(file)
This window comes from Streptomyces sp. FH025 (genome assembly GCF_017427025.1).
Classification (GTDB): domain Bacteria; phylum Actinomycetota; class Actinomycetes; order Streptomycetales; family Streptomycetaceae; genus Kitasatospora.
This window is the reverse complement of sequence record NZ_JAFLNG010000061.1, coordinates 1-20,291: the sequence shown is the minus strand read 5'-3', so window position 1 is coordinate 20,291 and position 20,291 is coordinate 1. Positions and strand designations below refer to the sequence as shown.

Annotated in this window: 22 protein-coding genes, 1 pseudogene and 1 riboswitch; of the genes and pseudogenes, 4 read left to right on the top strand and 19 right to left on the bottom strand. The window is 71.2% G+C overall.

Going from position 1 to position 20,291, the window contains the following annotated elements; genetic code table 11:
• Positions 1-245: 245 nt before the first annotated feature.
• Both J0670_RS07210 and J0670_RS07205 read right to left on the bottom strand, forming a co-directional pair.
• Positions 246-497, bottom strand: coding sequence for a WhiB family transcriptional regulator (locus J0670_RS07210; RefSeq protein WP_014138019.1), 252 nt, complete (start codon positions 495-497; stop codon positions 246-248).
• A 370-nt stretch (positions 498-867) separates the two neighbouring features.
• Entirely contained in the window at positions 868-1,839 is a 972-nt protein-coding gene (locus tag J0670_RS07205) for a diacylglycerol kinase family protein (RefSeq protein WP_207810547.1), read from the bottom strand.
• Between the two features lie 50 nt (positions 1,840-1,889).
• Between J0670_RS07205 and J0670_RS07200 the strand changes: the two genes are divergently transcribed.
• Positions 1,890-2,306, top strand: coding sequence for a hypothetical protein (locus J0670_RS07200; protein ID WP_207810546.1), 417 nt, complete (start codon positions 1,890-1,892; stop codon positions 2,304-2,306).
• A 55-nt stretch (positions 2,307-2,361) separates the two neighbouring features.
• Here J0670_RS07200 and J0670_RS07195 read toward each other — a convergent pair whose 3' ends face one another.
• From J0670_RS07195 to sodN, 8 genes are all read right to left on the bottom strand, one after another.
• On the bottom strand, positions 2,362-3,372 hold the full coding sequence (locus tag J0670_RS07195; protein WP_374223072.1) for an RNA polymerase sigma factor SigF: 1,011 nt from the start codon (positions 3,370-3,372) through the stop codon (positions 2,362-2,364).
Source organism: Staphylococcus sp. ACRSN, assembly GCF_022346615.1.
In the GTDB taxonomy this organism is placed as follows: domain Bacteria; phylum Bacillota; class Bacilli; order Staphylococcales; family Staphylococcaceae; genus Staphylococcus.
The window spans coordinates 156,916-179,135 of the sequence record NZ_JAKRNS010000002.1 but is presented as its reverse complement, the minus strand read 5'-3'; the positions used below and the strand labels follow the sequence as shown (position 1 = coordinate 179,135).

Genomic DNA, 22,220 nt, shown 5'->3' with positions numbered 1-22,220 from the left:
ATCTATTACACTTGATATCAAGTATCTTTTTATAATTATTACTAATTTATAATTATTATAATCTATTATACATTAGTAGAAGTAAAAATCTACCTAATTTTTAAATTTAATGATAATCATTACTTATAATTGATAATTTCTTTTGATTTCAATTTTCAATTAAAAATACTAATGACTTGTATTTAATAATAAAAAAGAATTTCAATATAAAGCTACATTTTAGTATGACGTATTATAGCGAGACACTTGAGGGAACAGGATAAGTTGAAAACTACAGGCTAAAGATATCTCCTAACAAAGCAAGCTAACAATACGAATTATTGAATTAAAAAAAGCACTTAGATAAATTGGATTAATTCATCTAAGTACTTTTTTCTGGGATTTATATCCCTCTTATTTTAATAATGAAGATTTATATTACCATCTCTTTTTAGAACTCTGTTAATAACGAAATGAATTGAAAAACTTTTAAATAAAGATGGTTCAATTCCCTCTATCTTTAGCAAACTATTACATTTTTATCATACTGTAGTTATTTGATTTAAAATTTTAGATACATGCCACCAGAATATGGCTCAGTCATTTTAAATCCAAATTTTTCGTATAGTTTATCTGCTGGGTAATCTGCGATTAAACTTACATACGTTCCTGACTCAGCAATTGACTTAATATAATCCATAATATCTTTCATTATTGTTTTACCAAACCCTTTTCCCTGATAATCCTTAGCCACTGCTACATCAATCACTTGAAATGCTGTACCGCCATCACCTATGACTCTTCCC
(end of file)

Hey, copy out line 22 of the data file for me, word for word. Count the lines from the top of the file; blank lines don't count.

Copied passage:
ATCTATTACACTTGATATCAAGTATCTTTTTATAATTATTACTAATTTATAATTATTATAATCTATTATACATTAGTAGAAGTAAAAATCTACCTAATTTTTAAATTTAATGATAATCATTACTTATAATTGATAATTTCTTTTGATTTCAATTTTCAATTAAAAATACTAATGACTTGTATTTAATAATAAAAAAGAATTTCAATATAAAGCTACATTTTAGTATGACGTATTATAGCGAGACACTTGAGGGAACAGGATAAGTTGAAAACTACAGGCTAAAGATATCTCCTAACAAAGCAAGCTAACAATACGAATTATTGAATTAAAAAAAGCACTTAGATAAATTGGATTAATTCATCTAAGTACTTTTTTCTGGGATTTATATCCCTCTTATTTTAATAATGAAGATTTATATTACCATCTCTTTTTAGAACTCTGTTAATAACGAAATGAATTGAAAAACTTTTAAATAAAGATGGTTCAATTCCCTCTATCTTTAGCAAACTATTACATTTTTATCATACTGTAGTTATTTGATTTAAAATTTTAGATACATGCCACCAGAATATGGCTCAGTCATTTTAAATCCAAATTTTTCGTATAGTTTATCTGCTGGGTAATCTGCGATTAAACTTACATACGTTCCTGACTCAGCAATTGACTTAATATAATCCATAATATCTTTCATTATTGTTTTACCAAACCCTTTTCCCTGATAATCCTTAGCCACTGCTACATCAATCACTTGAAATGCTGTACCGCCATCACCTATGACTCTTCCC